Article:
NEW GLASGOW — Carmichael Stewart House has opened for the season.
Located on Temperance Street, this summer the museum’s focus will be on the Riverside Cemetery.
During the opening, guests were greeted by curator/summer student James Lees and Paul Lalande, president of the Pictou County Historical Society (PCHS).
Lees presented an overview of historical information with regards to the importance of establishing interpretive panels at the Riverside Cemetery. William Graham, from Mississauga, Ont., visits Pictou County each summer to restore and take care of his own family plots. He noticed that there was a need for some historical information on the prominent people buried in the cemetery. Hence the idea for interpretation panels became the focus and project theme for this year’s summer season opening. Graham will be a guest speaker at the Riverside Cemetery on July 27 to restore a war grave. All are encouraged to attend and be part of this historical commemoration.
Lees said, “George MacKenzie, an early shipbuilder, started to build ships here in New Glasgow, then passed on his trade to his nephew James William Carmichael who built the Carmichael House (Museum) in 1880, and he is buried at the Riverside Cemetery.”
He added that there are several prominent people buried in Riverside Cemetery like Graham Fraser, the founder of the Steel and Coal company which operated in Trenton, N.S. He was funded by ship captains and shipbuilders at that time. Also, Richard Meikle, a ship’s captain, worked for the Carmichaels when ships were being switched to steam power. “All of these people encapsulate over 100 years of history in our county. There are many more, our history here in Pictou County needs to be preserved.”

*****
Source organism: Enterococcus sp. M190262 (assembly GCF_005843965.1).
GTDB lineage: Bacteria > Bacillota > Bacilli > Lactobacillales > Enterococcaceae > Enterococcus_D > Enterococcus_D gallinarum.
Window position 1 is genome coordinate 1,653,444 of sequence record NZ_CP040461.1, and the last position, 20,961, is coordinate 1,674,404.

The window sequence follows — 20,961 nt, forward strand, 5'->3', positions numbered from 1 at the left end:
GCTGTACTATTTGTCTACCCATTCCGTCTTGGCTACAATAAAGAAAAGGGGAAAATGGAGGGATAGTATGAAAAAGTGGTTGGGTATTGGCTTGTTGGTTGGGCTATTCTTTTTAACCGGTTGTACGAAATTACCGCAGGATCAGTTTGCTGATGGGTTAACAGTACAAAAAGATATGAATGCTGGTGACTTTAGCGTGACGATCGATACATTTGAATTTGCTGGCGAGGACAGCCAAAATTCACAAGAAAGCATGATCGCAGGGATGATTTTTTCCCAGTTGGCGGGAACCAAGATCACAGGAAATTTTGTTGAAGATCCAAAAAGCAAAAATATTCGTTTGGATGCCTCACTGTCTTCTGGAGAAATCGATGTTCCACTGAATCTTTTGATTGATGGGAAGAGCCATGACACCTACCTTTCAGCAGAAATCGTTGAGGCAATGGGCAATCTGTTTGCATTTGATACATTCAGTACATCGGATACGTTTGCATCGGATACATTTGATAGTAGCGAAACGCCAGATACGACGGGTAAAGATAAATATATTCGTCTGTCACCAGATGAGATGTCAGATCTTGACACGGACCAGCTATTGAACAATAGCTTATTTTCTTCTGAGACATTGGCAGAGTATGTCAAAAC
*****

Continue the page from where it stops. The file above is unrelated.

Over the next year, the Riverside project will go through a lot of planning. During the next open house at the end of June 2020, an update on the progress will determine when the interpretation panels will be installed. The Town of New Glasgow has agreed to do the installation. Costs of the panels are yet to be determined, however, The Carmichael Stewart Museum is consulting on the costs of the panels.
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James Lees, curator, and summer student at the Carmichael-Stewart House Museum in New Glasgow, displays items that were available for viewing during the official opening recently. (Livingstone photo)